Author Tags: Fiction, Literary Criticism
Born in New Westminster on September, 11, 1954, David MacKinnon is a lawyer by training, member of both the British Columbia and Quebec law societies. He has five university degrees, including two law degrees and two degrees from Université de Paris IV-Sorbonne. He studied history, law, languages and philosophy at the universities of British Columbia, Louvain (Belgium), Sorbonne (Paris), Laval (Québec) and Ottawa. He has worked in oilfields, factories and warehouses, morgues and operating rooms, lumberyards, shipyards, construction sites and in the courtroom as a trial lawyer. For the better part of 25 years, he lived and worked in France and Quebec. He has written eight novels, not all of them published. In 2017 he was operating a legal translation company, Rosetta Scribes Corporation.
MacKinnon's Cendrars Speaks_(Ekstasis Editions 2016) is an English translation of ten France Television radio interviews with Cendrars in 1950.
MacKinnon's novel, The Eel (Guernica Editions 2016), is based on the life and times of Cendrars. The idea for the book arose from his friendship with Miriam Cendrars, Cendrars’ daughter, whom MacKinnon met through his Paris publisher, Editions Denoel.
The Eels tells the tale of a writer, Jack Fingon, who devises a plan to fulfil the testamentary wish of French vagabond poet Blaise Cendrars to be buried in the Sargasso Sea where "life first burst from the depths of the ocean floor towards the sun".
MacKinnon contends it's that somebody like Cendrars, "who evokes Lawrence of Arabia, Marshall McLuhan and Jack Kerouac, and was such an influence in
Montparnasse between the wars", remains a figure virtually unknown to English readers.
"I think that it is in part due to his incredible, but indefinable range, and his ongoing experiments with writing. That’s why I think Cendrars Speaks brings him alive," he writes.
"Cendrars was a complete character, but also someone who understood media – and his interviews in Cendrars Speaks are pure performance art/impro theatre."
MacKinnon claims he is a direct patrilineal descendant of Findamus (843 AD), grandson of Kenneth McAlpine, first King of the Scots and Picts, as well as a direct matrilinear descendant of Niall Noígíallach of the Nine Hostages.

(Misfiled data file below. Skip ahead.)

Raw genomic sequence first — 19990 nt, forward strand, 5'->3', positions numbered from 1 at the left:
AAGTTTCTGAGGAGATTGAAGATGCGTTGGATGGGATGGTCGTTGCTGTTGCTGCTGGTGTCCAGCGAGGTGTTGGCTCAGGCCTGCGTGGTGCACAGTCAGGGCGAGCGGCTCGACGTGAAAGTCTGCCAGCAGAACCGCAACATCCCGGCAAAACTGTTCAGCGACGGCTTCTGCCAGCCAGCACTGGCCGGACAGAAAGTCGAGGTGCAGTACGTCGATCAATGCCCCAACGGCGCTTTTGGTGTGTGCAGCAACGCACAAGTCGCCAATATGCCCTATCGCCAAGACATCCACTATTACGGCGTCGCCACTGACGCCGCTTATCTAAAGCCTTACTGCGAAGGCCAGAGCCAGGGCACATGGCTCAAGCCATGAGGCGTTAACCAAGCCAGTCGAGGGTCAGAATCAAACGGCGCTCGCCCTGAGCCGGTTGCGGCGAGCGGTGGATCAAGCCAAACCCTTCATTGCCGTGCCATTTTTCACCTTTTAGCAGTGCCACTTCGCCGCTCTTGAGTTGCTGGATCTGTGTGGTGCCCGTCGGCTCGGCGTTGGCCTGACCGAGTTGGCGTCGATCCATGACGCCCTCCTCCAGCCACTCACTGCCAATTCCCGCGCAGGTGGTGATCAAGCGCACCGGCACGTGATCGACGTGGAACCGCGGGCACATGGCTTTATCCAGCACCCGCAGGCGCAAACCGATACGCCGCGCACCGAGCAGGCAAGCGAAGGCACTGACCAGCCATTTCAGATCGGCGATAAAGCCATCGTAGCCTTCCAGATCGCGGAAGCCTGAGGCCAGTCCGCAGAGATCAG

The MacKinnons arrived in Nova Scotia on the Hector in 1791, evicted from their lands in the aftermath of a failed attempt to seize the throne of England and reinstate Charles Stuart as monarch. The clan chief, John MacKinnon, personally assisted Bonnie Prince Charlie in his escape to France, and was imprisoned in the Tower of London for a year as a result.
The clan motto is “Audentas Fortuna Juvat” or “Fortune to the Daring”.
MacKinnon grew up within a prominent B.C. legal family. Educated by nuns and the Christian Brothers of Ireland, he left home at 17, moved to Vancouver, and departed for Europe at age 19. He read history and played rugby in Leuven Belgium and at Paris IV-Sorbonne; then worked in the Alberta oilfields during the boom of the late 1970s, transporting oil rigs on a picker truck and working on the pipelines. For ten years after that, he qualified in the Civil and Common law and practiced as a trial lawyer. In 1989, moved to China in the aftermath of the Tiananmen Square massacre "to ply his trade in those tumultuous, end of empire days" as an immigration and business consultant under a Chinese name.
MacKinnon claims he was classified as persona non grata in the Seychelles for writing on corruption and life on Mahé island for ordinary Seychellois. He trekked to Chartres several times from Paris, and in 2002, walked the thousand-year-old camino frances trail from the Pyrenees across northern Spain to Santiago de la Compostella. He then "drifted to the extreme Southern Highlands of Madagascar, a region which to this day is peopled exclusively by Betsileo outlaws and ex-slaves, and whose idea of enjoyment is a four day funeral or performing ritual poisonings of adulterers and zebu thieves."
In 2014, MacKinnon co-founded the Long March to Rome, a march of indigenous leaders and hereditary chiefs on the Vatican to force the repeal of three fifteenth century Papal Bulls that provided the legal and moral underpinnings for the Age of Discovery: http://longmarchtorome.com/
Leper Tango was named Joe Hartlaub’s (New York’s Book Reporter) favourite book of 2012 and was nominated for a Bouchercon Anthony award in 2013.
The Eel was named on Joe Hartlaub’s (New York’s Book Reporter) list of his favourite books of 2016.
Cendrars Speaks – Ekstasis Editions, 2016
The Eel – Guernica Editions, 2016
Leper Tango – Guernica Editions, 2012
The Flagship of Eternal Stupidity – Invisible Hand Legacy Books, 2008
Franck Robinson monte au Paradis – Editions Denoel, 2004